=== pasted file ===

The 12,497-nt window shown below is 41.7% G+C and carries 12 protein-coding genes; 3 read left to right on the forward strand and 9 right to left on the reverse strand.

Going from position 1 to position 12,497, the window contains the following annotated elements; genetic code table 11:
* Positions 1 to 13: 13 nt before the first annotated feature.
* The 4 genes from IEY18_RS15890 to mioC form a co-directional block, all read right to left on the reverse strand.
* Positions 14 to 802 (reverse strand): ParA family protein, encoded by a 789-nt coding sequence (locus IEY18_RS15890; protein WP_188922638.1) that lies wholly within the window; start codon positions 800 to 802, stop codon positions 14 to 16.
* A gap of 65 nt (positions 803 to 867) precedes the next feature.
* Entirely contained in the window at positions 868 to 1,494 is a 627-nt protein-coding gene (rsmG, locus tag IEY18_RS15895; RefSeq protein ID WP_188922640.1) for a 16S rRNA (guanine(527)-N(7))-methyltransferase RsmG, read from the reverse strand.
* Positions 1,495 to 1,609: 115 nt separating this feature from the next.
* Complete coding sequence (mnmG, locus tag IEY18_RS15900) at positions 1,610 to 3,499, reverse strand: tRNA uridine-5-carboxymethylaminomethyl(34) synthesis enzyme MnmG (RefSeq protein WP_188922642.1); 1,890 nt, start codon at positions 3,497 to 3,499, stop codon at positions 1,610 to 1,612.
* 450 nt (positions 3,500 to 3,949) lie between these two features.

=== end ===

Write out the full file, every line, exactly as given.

The 12,497-nt window shown below is 41.7% G+C and carries 12 protein-coding genes; 3 read left to right on the forward strand and 9 right to left on the reverse strand.

Going from position 1 to position 12,497, the window contains the following annotated elements; genetic code table 11:
* Positions 1 to 13: 13 nt before the first annotated feature.
* The 4 genes from IEY18_RS15890 to mioC form a co-directional block, all read right to left on the reverse strand.
* Positions 14 to 802 (reverse strand): ParA family protein, encoded by a 789-nt coding sequence (locus IEY18_RS15890; protein WP_188922638.1) that lies wholly within the window; start codon positions 800 to 802, stop codon positions 14 to 16.
* A gap of 65 nt (positions 803 to 867) precedes the next feature.
* Entirely contained in the window at positions 868 to 1,494 is a 627-nt protein-coding gene (rsmG, locus tag IEY18_RS15895; RefSeq protein ID WP_188922640.1) for a 16S rRNA (guanine(527)-N(7))-methyltransferase RsmG, read from the reverse strand.
* Positions 1,495 to 1,609: 115 nt separating this feature from the next.
* Complete coding sequence (mnmG, locus tag IEY18_RS15900) at positions 1,610 to 3,499, reverse strand: tRNA uridine-5-carboxymethylaminomethyl(34) synthesis enzyme MnmG (RefSeq protein WP_188922642.1); 1,890 nt, start codon at positions 3,497 to 3,499, stop codon at positions 1,610 to 1,612.
* 450 nt (positions 3,500 to 3,949) lie between these two features.